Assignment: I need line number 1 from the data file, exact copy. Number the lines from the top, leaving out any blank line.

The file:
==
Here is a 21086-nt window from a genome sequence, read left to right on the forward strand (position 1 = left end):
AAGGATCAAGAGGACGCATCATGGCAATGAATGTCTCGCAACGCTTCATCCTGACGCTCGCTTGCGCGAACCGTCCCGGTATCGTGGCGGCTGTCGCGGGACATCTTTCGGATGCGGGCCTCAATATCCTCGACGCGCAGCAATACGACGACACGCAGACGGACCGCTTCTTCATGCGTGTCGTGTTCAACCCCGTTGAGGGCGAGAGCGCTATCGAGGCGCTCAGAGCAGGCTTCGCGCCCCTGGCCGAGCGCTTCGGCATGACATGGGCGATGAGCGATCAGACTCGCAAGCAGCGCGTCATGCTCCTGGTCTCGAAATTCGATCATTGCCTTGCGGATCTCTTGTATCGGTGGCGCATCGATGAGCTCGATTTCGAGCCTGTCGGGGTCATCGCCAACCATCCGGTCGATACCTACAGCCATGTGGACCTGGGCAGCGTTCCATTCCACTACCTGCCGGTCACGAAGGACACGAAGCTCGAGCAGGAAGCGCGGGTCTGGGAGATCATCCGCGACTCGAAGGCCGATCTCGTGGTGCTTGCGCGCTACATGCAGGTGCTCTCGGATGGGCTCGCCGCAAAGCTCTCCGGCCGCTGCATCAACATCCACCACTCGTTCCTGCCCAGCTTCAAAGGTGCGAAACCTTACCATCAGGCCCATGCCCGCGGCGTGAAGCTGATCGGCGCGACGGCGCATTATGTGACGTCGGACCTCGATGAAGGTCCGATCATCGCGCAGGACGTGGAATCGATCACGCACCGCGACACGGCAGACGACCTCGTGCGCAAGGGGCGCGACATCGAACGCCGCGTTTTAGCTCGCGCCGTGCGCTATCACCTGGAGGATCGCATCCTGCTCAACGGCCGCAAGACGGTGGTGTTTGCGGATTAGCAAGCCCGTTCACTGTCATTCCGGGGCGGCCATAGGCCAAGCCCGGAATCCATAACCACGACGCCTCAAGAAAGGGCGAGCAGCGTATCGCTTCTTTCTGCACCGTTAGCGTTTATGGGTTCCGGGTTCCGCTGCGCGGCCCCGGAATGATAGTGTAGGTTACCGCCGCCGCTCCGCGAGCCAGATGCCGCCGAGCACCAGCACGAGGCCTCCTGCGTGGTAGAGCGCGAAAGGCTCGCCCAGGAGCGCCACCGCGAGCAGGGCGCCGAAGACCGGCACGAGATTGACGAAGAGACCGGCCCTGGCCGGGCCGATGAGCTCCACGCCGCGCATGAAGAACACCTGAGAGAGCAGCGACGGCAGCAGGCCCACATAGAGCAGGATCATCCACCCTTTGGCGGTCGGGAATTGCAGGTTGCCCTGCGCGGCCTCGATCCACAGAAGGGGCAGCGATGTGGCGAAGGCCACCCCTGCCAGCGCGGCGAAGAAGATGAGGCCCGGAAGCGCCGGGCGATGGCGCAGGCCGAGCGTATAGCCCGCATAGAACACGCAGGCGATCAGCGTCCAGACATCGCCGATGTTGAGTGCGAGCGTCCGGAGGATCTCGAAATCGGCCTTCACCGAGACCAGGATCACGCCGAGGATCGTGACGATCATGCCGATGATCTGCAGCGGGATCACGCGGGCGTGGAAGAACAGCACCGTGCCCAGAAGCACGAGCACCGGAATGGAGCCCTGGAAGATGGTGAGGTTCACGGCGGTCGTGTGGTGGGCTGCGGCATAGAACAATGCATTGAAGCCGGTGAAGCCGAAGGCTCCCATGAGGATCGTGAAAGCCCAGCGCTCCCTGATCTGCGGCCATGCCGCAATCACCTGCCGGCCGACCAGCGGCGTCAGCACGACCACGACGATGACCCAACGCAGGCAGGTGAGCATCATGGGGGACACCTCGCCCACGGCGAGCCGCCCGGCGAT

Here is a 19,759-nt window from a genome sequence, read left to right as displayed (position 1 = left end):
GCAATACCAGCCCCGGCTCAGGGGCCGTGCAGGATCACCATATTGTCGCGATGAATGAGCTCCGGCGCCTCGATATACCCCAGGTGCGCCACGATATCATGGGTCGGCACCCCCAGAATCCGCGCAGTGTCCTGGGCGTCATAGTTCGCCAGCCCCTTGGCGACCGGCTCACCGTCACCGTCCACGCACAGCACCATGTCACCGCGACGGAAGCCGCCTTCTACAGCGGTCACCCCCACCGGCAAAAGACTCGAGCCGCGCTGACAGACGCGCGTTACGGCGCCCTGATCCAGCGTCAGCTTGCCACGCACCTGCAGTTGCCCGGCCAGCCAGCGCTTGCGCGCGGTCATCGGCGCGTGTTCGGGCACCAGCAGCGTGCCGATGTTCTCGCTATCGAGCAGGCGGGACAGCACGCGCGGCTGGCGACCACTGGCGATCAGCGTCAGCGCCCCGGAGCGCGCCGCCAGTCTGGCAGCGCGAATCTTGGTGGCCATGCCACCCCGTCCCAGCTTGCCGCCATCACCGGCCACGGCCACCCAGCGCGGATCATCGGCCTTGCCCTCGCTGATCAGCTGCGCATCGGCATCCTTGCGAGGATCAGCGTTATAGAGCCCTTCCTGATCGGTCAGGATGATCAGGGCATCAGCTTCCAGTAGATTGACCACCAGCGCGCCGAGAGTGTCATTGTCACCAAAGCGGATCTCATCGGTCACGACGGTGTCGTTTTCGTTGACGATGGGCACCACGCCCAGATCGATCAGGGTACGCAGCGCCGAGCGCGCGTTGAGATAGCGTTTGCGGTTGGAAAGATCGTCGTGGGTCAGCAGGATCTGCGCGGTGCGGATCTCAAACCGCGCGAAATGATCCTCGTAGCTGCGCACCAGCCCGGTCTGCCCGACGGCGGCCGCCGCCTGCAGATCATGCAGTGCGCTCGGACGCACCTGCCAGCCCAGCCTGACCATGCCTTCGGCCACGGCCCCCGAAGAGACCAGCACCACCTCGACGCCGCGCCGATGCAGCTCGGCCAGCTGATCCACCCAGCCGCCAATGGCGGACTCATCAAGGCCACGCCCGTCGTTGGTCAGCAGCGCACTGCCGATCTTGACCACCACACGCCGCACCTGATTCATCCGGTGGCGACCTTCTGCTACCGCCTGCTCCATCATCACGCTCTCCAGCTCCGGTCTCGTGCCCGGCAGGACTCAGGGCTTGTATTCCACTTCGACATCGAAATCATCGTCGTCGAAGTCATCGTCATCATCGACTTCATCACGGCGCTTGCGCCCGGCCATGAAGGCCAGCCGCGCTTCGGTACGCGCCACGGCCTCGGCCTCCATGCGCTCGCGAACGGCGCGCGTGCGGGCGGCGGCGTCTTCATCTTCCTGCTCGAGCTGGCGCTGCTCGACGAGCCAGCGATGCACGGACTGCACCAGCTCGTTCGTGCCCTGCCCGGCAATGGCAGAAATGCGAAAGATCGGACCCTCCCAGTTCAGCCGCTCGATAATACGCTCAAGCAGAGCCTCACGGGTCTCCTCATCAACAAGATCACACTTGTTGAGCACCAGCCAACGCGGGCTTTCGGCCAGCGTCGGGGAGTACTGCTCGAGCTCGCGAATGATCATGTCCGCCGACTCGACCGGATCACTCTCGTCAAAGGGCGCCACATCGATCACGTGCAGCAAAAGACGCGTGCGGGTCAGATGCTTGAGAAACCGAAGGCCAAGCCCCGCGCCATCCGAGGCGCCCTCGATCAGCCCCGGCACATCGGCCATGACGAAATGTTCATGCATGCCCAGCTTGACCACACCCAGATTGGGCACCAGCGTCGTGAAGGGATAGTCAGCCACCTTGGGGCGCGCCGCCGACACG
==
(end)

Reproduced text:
Here is a 21086-nt window from a genome sequence, read left to right on the forward strand (position 1 = left end):